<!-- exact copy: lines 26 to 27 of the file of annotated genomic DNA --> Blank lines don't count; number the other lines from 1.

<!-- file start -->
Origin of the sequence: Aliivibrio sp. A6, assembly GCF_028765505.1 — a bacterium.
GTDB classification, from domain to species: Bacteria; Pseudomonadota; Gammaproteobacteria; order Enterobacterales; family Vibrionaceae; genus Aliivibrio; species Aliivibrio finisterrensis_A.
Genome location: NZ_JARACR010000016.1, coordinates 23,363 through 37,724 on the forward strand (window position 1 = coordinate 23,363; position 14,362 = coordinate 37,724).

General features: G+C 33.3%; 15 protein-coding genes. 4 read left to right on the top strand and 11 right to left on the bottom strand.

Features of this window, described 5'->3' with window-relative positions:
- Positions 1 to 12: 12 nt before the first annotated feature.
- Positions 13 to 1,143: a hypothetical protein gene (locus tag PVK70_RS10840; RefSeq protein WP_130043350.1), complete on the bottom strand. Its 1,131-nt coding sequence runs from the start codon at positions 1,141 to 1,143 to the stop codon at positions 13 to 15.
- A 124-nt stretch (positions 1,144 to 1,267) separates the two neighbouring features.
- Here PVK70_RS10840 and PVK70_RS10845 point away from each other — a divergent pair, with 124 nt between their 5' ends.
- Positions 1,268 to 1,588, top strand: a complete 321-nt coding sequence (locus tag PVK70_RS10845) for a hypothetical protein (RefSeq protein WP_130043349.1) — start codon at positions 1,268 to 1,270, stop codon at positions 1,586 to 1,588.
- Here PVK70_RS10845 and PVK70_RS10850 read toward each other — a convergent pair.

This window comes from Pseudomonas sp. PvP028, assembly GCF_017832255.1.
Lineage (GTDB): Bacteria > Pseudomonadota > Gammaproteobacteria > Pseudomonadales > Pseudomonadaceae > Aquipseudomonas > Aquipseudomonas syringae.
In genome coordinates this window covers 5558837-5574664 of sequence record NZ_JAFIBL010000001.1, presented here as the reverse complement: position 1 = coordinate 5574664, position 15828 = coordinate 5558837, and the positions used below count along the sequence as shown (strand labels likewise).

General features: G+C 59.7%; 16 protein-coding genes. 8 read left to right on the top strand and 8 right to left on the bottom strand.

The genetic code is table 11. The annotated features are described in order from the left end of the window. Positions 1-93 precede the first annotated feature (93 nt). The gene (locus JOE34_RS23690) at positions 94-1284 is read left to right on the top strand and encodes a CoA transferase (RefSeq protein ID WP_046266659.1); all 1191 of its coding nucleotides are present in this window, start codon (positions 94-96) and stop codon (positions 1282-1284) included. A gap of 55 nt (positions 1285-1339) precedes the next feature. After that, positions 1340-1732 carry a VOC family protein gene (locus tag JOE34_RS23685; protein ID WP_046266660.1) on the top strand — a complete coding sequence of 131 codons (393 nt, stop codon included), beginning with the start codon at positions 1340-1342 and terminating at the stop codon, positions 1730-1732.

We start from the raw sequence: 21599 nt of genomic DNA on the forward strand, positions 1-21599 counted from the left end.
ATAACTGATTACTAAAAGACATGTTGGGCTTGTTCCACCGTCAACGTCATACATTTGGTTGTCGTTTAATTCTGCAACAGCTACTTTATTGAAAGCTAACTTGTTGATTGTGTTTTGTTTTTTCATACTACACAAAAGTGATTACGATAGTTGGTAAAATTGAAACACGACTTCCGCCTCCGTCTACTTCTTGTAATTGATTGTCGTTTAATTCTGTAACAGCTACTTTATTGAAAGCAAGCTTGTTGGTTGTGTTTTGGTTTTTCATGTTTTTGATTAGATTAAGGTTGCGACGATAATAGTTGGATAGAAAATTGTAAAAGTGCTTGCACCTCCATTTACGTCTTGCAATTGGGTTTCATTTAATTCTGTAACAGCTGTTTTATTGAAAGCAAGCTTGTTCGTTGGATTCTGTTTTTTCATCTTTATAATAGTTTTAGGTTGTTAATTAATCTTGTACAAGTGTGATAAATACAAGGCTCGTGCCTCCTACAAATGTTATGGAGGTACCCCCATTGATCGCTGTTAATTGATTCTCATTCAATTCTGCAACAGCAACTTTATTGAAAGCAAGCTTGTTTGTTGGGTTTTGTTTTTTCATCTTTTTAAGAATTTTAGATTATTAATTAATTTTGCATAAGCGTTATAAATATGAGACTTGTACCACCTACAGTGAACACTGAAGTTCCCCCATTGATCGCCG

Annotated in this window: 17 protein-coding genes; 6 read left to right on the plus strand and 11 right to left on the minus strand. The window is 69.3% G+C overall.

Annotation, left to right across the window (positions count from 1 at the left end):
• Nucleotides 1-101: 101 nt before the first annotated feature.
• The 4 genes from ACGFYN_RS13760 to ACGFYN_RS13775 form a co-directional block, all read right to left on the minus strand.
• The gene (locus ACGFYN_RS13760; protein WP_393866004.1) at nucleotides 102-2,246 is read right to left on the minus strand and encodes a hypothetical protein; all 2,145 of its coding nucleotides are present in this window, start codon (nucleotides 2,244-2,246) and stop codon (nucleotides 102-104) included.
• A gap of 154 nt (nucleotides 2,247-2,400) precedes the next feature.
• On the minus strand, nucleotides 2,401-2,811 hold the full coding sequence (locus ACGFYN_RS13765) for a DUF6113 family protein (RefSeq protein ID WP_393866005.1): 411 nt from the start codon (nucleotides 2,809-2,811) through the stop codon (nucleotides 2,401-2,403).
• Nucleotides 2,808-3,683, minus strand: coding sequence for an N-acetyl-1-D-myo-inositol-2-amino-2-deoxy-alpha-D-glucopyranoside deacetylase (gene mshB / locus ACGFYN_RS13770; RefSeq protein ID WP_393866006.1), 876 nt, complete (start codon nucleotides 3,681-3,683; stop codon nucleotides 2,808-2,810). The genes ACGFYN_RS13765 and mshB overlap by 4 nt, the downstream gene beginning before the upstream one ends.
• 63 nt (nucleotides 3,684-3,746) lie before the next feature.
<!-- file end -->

• Nucleotides 2,808-3,683, minus strand: coding sequence for an N-acetyl-1-D-myo-inositol-2-amino-2-deoxy-alpha-D-glucopyranoside deacetylase (gene mshB / locus ACGFYN_RS13770; RefSeq protein ID WP_393866006.1), 876 nt, complete (start codon nucleotides 3,681-3,683; stop codon nucleotides 2,808-2,810). The genes ACGFYN_RS13765 and mshB overlap by 4 nt, the downstream gene beginning before the upstream one ends.
• 63 nt (nucleotides 3,684-3,746) lie before the next feature.